Sunday, 20 April 2014

Being the Bride of Christ

“I’ll be the bride of Christ before I’m the bride of man.”

    I wrote this in my prayer journal last summer. I love it, partly because it is so completely not something that I would have thought of that I know it was from God, but also because it reminds me who I’m living for, and where my priorities need to be in everything I do: with my Lord. Whenever I’m struggling to work out what direction my life is heading in, or am tempted to succumb to the world’s message that singleness should be a burden, I turn back to that page and my faith is restored.

    I recently heard an incredible talk on why, when Jesus said at the Last Supper “this is my blood of the covenant” (Matthew 26:28), the disciples would have heard “Will you marry me?” 

This blew my mind!!!!

    Following the Jewish tradition – after an agreement between the fathers of both the man and woman had been made – a man proposed with those very words before offering the cup to his beloved. If she drank from it, it symbolised her acceptance of his proposal. The man would then return to his father’s house to build rooms for them to live in. When his father deemed them ready, the man would then return for his bride.

    Think about it… Jesus offered the cup of the covenant to his disciples, told them that He was going to ‘prepare a place’ for them in His Father’s house (John 14:2), and promised “I will come back and take you to be with me” (John 14:3). 

    So if He's offered us the cup, and we've accepted it, then we can now await our wedding day. As women we can fairly easily picture ourselves in the white dress with the beautiful bouquet walking down the aisle to greet our future spouse. We know it will be the happiest day of our lives. As children we dreamt about it, at girly sleepovers we solemnly pledged our services as maids of honour, and as we got older we tried to picture it as a reality rather than a pipe dream.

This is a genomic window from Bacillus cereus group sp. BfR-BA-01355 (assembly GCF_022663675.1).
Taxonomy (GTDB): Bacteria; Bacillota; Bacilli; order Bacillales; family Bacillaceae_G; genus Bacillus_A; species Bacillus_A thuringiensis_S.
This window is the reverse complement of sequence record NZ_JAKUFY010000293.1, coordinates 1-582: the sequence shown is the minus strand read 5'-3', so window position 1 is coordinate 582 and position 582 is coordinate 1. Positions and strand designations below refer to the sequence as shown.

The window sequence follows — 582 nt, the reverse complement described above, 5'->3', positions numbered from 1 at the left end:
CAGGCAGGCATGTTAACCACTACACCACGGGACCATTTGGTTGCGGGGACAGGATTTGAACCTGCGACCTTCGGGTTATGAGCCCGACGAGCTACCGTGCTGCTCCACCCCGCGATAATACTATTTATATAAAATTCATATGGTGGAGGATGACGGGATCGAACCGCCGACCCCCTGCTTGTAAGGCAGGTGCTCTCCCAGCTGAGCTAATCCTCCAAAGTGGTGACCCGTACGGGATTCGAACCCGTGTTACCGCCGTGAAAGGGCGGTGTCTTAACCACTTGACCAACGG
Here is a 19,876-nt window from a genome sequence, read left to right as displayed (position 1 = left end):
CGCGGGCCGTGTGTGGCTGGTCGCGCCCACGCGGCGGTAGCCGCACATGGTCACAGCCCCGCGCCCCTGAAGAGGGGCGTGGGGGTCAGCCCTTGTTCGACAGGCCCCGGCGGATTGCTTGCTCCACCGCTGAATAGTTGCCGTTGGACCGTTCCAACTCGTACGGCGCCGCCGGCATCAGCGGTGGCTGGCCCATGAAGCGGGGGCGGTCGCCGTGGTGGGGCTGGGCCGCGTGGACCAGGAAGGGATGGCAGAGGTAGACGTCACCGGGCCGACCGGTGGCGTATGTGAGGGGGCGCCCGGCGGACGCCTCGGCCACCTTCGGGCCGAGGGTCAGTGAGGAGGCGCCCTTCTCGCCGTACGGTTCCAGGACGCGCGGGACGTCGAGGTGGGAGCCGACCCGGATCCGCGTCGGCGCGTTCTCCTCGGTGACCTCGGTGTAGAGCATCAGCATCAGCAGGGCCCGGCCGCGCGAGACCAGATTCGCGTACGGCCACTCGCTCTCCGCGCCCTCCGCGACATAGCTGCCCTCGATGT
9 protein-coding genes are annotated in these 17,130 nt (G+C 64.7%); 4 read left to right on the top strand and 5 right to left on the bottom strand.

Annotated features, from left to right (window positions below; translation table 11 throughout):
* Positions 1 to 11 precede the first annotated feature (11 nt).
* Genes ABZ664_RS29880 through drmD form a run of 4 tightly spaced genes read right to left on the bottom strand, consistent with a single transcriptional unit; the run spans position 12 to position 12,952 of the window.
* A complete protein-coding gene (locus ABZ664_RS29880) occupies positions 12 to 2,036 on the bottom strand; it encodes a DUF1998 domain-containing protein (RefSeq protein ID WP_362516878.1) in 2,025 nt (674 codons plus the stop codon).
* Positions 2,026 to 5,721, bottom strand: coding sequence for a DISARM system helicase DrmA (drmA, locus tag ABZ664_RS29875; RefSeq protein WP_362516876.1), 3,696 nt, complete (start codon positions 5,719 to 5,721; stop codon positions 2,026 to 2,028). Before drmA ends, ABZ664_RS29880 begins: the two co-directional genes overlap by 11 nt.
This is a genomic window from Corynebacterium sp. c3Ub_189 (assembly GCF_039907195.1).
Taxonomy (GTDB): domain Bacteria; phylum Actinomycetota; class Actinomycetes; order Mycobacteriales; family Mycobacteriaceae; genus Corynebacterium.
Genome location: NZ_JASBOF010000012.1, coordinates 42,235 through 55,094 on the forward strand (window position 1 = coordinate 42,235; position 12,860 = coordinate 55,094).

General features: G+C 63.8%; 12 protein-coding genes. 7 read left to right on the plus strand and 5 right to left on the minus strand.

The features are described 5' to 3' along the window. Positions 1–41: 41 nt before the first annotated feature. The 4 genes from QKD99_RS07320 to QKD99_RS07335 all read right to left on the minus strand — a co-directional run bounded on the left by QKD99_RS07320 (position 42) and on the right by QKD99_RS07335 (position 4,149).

But that day hasn’t come yet. That will be the culmination of our whole life on earth. Right now we must prepare ourselves for that day. For many single women this preparation stage is one of pain, disappointment and dwindling hope. Waiting for a husband can seem increasingly futile as the hopeful desire for marriage gives way to an agonising anxiety over whether that desire will be fulfilled. 

    With Jesus we need not be anxious. He has already proposed, and we know He will return for us. In case we are ever tempted to doubt His promise, He repeats that proposal each and every day in the mass. We are secure in the knowledge that, one day, we WILL kneel at the altar dressed in white to be united with Christ. So while we wait, we must focus on preparing ourselves.

    I don’t know how you’ve pictured your wedding day – it’s different for all of us – but I can guarantee one thing: when you envisage yourself walking down the aisle you won’t be concerned with what you’re wearing or whether your make-up is perfect, you’ll be completely focussed on your groom. A poet called John Milton wrote:

“The bride eyes not her garment,
But her dear bridegroom’s face.
I will not gaze at glory,
But on my King of Grace.”

    As you await the return of your bridegroom, don’t allow yourself to be distracted by the trivialities of life or the false priorities. You may marry in this life, you may not. It may be soon, or it may take longer than you think you can bear. But the one certainty is that it cannot replace or out-do your betrothal to Christ.

Fix your eyes on Jesus at the end of that aisle, and hold His gaze alone as you journey towards Him.


  1. I never knew that about the words Jesus used. What a beautiful image!

    1. It blew me away when I heard it, Laura! It's such a beautiful revelation - I can't believe it's not more commonly known! :)

  2. I've just discovered your blog, and it's beautiful.
    This post sent serious shivers down my spine!